“EcoSense For Living” continues Turner family commitment to the environment

Every Wednesday night at 7:30 during April’s Earth Month, GPB has aired an episode of “EcoSense For Living,” the newest TV venture from producer and host Jennie Garlington. Each week, the fascinating series shows viewers how each of us can impact the environment with the choices we make, whether it’s how we choose to clean our windows, what and how we purchase groceries and even where we root for our favorite Atlanta sports team. Tonight’s final episode in the series focuses on the power of green buildings, including Georgia’s first LEED certified school, Arabia High in Lithonia and even Philips Arena downtown, a massive structure not originally intended as a green building but has achieved LEEDS certification in recent years.
A veteran CNN producer and the youngest daughter of Ted Turner, Garlington tells Intel from her home in Lexington, Kentucky that being a steward for the environment was hardwired into the Turner household growing up.
“We didn’t feel like weird geeks because mom and dad made it fun,” she recalls. “My mom would come into my room with a big trash bag of hand-me-downs from someone’s recycled wardrobe and I remember us digging through it together. They had a smile on their face and that translated to us kids. But believe me, you don’t need Ted Turner in your house as an example anymore. One of the goals of ‘EcoSense For Living’ is to pass along tips and habits others have picked up to reduce your everyday carbon footprint.”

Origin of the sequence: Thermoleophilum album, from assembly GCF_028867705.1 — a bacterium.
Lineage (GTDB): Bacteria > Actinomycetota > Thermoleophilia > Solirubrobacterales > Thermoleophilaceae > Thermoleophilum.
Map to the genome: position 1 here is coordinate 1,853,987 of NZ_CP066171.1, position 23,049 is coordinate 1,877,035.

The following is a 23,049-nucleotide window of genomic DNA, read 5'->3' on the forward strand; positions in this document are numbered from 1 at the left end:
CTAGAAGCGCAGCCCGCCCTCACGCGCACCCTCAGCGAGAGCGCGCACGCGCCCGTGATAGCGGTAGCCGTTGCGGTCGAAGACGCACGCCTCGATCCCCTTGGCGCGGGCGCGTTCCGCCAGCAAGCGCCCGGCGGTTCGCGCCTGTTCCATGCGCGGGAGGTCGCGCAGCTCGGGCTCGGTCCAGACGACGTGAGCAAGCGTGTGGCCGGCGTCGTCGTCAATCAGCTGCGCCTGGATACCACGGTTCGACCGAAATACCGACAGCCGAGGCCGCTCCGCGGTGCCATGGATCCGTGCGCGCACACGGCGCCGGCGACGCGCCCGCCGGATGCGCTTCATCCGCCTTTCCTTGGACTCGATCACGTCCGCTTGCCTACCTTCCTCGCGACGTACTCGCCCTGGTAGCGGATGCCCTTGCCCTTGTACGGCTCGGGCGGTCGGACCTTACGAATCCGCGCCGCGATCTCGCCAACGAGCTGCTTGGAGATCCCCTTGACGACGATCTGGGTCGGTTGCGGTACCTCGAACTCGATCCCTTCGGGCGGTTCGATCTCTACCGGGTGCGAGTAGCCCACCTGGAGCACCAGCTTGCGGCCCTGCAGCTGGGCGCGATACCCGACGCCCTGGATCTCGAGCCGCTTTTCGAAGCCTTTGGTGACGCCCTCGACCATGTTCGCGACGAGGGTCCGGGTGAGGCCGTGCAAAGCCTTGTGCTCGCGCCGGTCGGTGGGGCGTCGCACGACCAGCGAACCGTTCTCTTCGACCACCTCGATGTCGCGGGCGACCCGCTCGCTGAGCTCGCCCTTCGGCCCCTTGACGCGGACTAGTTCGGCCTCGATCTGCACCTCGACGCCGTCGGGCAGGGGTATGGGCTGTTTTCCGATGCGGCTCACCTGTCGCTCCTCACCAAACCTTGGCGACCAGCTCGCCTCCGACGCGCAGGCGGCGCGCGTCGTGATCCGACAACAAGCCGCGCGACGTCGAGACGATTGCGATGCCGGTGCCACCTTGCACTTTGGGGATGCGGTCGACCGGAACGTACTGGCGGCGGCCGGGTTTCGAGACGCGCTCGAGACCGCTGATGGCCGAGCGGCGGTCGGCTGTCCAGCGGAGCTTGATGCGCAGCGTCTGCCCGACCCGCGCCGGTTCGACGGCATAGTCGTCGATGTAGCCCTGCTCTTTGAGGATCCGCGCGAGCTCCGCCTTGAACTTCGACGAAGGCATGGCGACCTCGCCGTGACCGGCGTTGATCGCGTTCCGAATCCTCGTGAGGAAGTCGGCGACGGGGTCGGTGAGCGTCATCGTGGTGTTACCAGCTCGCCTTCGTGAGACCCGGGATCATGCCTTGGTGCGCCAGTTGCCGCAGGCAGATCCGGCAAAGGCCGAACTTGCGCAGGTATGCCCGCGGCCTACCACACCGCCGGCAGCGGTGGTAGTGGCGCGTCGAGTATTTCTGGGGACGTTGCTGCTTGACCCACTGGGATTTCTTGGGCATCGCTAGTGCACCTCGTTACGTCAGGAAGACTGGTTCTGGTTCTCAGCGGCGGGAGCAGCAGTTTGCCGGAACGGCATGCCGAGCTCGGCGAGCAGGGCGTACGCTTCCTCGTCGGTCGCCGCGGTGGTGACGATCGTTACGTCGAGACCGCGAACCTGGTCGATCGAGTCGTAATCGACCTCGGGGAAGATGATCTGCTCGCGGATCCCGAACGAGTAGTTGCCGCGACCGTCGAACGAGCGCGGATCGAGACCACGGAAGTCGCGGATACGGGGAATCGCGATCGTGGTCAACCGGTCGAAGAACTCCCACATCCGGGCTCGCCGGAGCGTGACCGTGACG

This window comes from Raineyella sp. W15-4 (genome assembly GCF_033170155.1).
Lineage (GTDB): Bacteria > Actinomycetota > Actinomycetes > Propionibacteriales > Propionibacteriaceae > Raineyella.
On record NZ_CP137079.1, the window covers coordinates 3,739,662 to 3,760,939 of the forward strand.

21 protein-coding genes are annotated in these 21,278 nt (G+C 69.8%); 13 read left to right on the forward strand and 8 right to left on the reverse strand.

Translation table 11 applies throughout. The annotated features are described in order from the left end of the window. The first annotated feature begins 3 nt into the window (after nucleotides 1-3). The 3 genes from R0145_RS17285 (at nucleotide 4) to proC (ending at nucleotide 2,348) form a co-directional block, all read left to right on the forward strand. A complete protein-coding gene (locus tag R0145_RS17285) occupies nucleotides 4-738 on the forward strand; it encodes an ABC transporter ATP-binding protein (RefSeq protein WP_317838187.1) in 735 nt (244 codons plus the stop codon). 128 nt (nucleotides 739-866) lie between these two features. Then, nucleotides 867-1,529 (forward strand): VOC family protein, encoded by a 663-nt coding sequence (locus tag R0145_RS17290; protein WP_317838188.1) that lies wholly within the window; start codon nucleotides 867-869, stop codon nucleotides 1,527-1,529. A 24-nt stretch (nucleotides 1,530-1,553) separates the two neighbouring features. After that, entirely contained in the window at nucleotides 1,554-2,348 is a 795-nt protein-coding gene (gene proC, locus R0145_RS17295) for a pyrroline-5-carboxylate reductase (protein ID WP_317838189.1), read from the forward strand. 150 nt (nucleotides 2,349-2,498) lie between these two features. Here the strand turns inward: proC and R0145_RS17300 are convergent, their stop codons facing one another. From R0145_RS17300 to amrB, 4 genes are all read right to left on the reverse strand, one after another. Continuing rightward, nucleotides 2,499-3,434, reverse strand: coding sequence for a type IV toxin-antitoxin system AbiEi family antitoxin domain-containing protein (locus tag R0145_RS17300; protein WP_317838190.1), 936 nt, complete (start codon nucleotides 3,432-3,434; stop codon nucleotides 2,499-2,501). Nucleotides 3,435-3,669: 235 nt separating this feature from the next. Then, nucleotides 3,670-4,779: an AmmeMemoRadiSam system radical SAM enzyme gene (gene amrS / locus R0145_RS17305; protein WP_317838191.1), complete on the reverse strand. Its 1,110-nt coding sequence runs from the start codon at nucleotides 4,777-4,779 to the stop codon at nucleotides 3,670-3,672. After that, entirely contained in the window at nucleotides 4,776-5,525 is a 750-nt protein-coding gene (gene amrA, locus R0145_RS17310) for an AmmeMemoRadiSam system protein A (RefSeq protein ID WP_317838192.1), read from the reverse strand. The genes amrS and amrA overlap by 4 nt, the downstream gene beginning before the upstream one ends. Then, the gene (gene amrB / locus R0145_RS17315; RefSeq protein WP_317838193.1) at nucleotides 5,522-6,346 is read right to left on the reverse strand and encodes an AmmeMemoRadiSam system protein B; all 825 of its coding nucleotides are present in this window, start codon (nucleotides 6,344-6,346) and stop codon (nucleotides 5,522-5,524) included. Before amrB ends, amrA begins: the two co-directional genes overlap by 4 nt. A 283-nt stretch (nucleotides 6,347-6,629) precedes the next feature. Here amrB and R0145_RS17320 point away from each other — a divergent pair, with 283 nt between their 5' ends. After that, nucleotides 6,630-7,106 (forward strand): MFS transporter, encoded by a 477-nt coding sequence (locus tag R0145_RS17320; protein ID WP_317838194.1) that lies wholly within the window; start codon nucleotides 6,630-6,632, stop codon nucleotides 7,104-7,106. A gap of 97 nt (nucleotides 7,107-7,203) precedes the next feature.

And who better than WSB’s resident millionaire cheapskate Clark Howard to lead the way. In “EcoSense’s” inaugural episode, Howard gave Garlington a tour of his Atlanta home, down to his and wife Lane‘s bruising battle of the bulb. Clark is in favor of the energy efficient CFLs (compact fluorescent lights) while Lane favors the warmer light generated from old school bulbs. But now with the technologically advanced CFLs and  LED (light-emitting diodes) sources, even Lane is allowing the radio talk show host more access to their home’s light sockets.
Still, even Captain Planet’s sister was surprised by what Howard had on the side of his house: a meter installed by Howard’s power company that allows the utility to seize control of the home’s air conditioner and shut it down at peak power times. The power company paid Howard $25 to install it and $2 each time they turn off his air conditioner for a matter of minutes on summer’s hottest days.
“I was shocked when I saw that meter!” says Garlington, laughing. “But I have to say, it was super cool! I loved that tour because you never knew what Clark was going to show you next. Hopefully, we’re able to pass along some of those same ideas to ‘EcoSense’ viewers.”